Madera, C A; Silva, J; Mara, D D; Torres, P

2009-09-01

327

Co-firing of sugar cane bagasse with rice husk in a conical fluidized-bed combustor  

Microsoft Academic Search

This paper presents experimental results on co-firing of ‘as-received’ sugar cane bagasse and rice husk in a conical fluidized-bed combustor (FBC) using silica sand as the bed material. Axial temperature, O2, CO2, CO and NO concentration profiles in the conical FBC operated at 82.5–82.8kg\\/h fuel feed rate and various values of excess air (of about 40, 60, 80 and 100%)

V. I. Kuprianov; K. Janvijitsakul; W. Permchart

2006-01-01

328

Particle geometry affects differentially substrate composition and enzyme profiles by Pleurotus ostreatus growing on sugar cane bagasse  

Microsoft Academic Search

The growth of Pleurotus ostreatus was analyzed on three particle sizes of sugar cane bagasse: 0.92mm and1.68mm in diameter, in addition to heterogeneous fibers (average 2.9mm in diameter). Specific growth rate on heterogeneous particles was lower (?=0.043h?1), although soluble protein production was maximal (809?g\\/g dry wt). Higher ? values were reached on the other two particles sizes (0.049–0.05h?1) with less

Isabel Membrillo; Carmen Sánchez; Marcos Meneses; Ernesto Favela; Octavio Loera

2011-01-01

329

The structure of the penis with the associated baculum in the male greater cane rat (Thryonomys swinderianus).  

PubMed

In this study, the structures of penises of eight sexually mature male greater cane rats were examined at both macroscopic and histological levels. Each animal was sacrificed after anaesthesia with ether and then dissected open with the penis exposed from its root. The penises were first grossly examined, measured, and then prepared for histological examination. From this study it was observed that the body size has no allometry with penile size, but the testicular weight correlated with Os penis length in the greater cane rat. Grossly, the penis which was whitish in colour, with a mean length of 5.46 ± 0.36 cm, has no obvious collum penis but a flexura that turns it caudo-ventral and separates the corpus and glans penis. There was the presence of cornified papillae covering parts of the corpus and glans penis as well as a blind sac sacculus urethralis under the urethra on the glans penis. Histologically, the corpora cavernosa penis were completely separated by a connective tissue septum which sent the trabeculae network into the cavernous tissues and replaced the caverns as it moves from corpus to glans penis. The Os penis formed through endochondral ossification after 42 months of age in this animal. Therefore, from a histological standpoint, the cane rat penis belongs to the intermediate type. In conclusion, these findings provide vital information on the penile anatomy of the greater cane rat, which will serve as a basis for comparing penile morphology among the suborder hystricomorpha and expand knowledge of the reproductive biology in this animal. PMID:21866532

Adebayo, A O; Akinloye, A K; Olurode, S A; Anise, E O; Oke, B O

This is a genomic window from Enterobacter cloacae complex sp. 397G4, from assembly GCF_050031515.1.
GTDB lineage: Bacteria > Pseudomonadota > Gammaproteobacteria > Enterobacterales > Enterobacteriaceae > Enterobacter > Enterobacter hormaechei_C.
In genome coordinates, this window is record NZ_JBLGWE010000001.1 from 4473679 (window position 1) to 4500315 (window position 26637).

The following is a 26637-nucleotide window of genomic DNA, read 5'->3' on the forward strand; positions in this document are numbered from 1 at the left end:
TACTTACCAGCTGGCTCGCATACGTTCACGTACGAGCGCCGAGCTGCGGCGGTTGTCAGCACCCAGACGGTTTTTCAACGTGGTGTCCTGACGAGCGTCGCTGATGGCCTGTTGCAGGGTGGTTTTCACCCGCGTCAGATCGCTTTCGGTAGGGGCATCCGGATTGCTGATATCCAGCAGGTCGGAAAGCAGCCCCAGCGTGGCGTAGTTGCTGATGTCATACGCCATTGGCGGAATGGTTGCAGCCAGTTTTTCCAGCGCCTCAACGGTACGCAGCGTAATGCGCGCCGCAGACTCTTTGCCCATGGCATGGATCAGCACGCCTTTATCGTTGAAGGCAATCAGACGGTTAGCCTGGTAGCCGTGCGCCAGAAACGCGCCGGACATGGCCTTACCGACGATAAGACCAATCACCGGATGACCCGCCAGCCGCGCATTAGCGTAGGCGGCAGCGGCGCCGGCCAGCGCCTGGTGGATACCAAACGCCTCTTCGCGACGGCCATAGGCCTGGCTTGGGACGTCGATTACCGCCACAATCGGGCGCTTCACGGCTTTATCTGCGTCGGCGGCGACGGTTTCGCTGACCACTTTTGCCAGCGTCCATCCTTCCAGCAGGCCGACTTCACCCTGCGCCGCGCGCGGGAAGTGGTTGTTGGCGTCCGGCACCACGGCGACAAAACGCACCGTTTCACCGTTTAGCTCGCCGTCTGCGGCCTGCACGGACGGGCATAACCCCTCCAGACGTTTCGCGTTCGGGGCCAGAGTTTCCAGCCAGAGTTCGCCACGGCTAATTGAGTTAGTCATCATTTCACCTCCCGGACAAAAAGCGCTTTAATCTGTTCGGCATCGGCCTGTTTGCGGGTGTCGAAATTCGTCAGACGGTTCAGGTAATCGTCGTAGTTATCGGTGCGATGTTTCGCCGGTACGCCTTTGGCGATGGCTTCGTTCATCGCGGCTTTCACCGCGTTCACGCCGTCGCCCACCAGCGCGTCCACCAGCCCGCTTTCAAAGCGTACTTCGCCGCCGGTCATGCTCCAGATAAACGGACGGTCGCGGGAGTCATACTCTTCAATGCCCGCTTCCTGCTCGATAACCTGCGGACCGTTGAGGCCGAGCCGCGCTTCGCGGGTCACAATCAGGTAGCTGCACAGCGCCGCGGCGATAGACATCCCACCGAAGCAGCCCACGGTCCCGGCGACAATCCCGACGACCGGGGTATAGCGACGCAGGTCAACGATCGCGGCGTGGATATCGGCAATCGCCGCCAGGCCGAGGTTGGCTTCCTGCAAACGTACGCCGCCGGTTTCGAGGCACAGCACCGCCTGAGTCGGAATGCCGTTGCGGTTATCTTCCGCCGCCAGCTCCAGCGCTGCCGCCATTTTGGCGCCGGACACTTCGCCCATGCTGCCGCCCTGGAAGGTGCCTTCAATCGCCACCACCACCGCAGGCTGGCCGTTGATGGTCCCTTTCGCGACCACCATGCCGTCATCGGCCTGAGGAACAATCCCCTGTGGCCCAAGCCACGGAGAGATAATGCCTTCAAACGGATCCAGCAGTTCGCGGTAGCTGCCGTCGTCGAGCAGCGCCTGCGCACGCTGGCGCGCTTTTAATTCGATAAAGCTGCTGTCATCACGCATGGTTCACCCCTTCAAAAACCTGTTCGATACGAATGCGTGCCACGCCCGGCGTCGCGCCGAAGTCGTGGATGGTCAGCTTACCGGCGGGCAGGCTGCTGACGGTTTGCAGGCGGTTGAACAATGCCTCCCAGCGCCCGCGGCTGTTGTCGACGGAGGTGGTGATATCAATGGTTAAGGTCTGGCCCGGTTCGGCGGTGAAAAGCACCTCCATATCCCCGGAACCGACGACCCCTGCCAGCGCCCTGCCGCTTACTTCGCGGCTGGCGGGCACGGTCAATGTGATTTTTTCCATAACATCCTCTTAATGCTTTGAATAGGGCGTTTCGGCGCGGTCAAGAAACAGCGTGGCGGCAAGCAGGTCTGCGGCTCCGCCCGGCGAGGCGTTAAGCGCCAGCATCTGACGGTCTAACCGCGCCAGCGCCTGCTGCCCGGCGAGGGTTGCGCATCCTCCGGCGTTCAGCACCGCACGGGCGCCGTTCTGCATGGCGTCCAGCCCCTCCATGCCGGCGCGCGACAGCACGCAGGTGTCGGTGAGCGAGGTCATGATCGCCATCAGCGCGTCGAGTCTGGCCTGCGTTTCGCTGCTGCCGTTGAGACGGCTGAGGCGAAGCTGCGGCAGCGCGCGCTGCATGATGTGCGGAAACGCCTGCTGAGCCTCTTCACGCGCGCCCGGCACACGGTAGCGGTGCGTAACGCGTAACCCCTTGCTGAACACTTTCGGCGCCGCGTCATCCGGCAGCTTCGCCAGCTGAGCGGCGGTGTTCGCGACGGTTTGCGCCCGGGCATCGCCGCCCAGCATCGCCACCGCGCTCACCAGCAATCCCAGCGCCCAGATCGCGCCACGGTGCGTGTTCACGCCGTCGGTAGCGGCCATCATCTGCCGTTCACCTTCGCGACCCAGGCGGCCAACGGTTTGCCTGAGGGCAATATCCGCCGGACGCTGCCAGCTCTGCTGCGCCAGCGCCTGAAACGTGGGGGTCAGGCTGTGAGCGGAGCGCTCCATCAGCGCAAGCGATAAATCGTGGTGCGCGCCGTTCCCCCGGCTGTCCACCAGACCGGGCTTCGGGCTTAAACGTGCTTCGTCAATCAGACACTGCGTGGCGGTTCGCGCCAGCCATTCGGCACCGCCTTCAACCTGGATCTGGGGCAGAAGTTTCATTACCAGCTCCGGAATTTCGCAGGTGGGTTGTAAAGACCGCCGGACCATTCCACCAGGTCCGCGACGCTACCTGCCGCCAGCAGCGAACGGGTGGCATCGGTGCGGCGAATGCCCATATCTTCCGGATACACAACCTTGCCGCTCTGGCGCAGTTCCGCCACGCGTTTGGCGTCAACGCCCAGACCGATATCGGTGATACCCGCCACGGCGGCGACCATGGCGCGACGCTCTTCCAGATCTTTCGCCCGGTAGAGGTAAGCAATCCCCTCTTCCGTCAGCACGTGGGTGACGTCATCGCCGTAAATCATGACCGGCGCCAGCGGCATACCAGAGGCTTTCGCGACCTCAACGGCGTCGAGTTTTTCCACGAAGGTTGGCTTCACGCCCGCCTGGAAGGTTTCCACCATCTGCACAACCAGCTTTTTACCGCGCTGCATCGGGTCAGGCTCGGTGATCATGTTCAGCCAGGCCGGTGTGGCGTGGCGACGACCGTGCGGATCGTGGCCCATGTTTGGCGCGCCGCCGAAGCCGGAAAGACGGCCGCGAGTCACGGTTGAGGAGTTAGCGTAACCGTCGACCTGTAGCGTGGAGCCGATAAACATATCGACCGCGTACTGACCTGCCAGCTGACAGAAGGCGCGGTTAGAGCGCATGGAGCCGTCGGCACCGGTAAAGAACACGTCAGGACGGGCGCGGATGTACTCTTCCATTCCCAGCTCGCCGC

2011-08-01

330

Extraction of Bioactive Compounds from Milled Grape Canes ( Vitis vinifera ) Using a Pressurized Low-Polarity Water Extractor  

Microsoft Academic Search

Trans-resveratrol and trans-?-viniferin were extracted from milled grape canes using pressurized low-polarity water. The effects of temperature were\\u000a significant for both compounds (p???0.05): extraction at 160 °C resulted in a 40% loss of trans-resveratrol compared to 95 °C while reduction of trans-?-viniferin at both temperatures remained at 30%. Increasing ethanol concentration from 0% to 25% increased the extraction\\u000a of total phenolics and

Erkan Karacabey; Giuseppe Mazza; Levent Bay?nd?rl?; Nevzat Art?k

331

Influence of lung parasites on the growth rates of free-ranging and captive adult cane toads  

Microsoft Academic Search

Many parasites affect the viability of their hosts, but detailed studies combining empirical data from both the field and\\u000a the laboratory are limited. Consequently, the nature and magnitude of such effects are poorly known for many important host–parasite\\u000a systems, including macroparasites of amphibians. We examined the effects of lungworm (Rhabdias pseudosphaerocephala) infections in cane toads (Bufo marinus) within their invasive

Crystal Kelehear; Gregory P. Brown; Richard Shine

2011-01-01

332

Effect of Applying Molasses and Propionic Acid on Fermentation Quality and Aerobic Stability of Total Mixed Ration Silage Prepared with Whole-plant Corn in Tibet  

PubMed Central

The objective of this study was to evaluate the effects of molasses and propionic acid on the fermentation quality and aerobic stability of total mixed ration (TMR) silages prepared with whole-plant corn in Tibet. TMR (354 g/kg DM) was ensiled with four different treatments: no additive (control), molasses (M), propionic acid (P), and molasses+propionic acid (PM), in laboratory silos (250 mL) and fermented for 45 d. Silos were opened and silages were subjected to an aerobic stability test for 12 days, in which chemical and microbiological parameters of TMR silages were measured to determined the aerobic deterioration. After 45 d of ensiling, the four TMR silages were of good quality with low pH value and ammonia/total N (AN), and high lactic acid (LA) content and V-scores. M silage showed the highest (p<0.05) LA content and higher dry matter (DM) recovery than the control and P silages. P silage had lower (p<0.05) LA content than the control silage. During aerobic exposure, lactic acid contents decreased gradually in the control and M silages, while that of P and PM silages increased, and the peak values were observed after 9 d. M silage had similar yeast counts with the control silage (>105 cfu/g FM), however, it appeared to be more stable as indicated by a delayed pH value increase. P and PM silages showed fewer yeasts (<105 cfu/g FM) (p<0.05) and were more stable than the control and M silages during aerobic exposure. It was concluded that M application increased LA content and improved aerobic stability of TMR silage prepared with whole-plant corn in Tibet. P application inhibited lactic acid production during ensiling, and apparently preserved available sugars which stimulated large increases in lactic acid during aerobic exposure stage, which resulted in greater aerobic stability of TMR silage.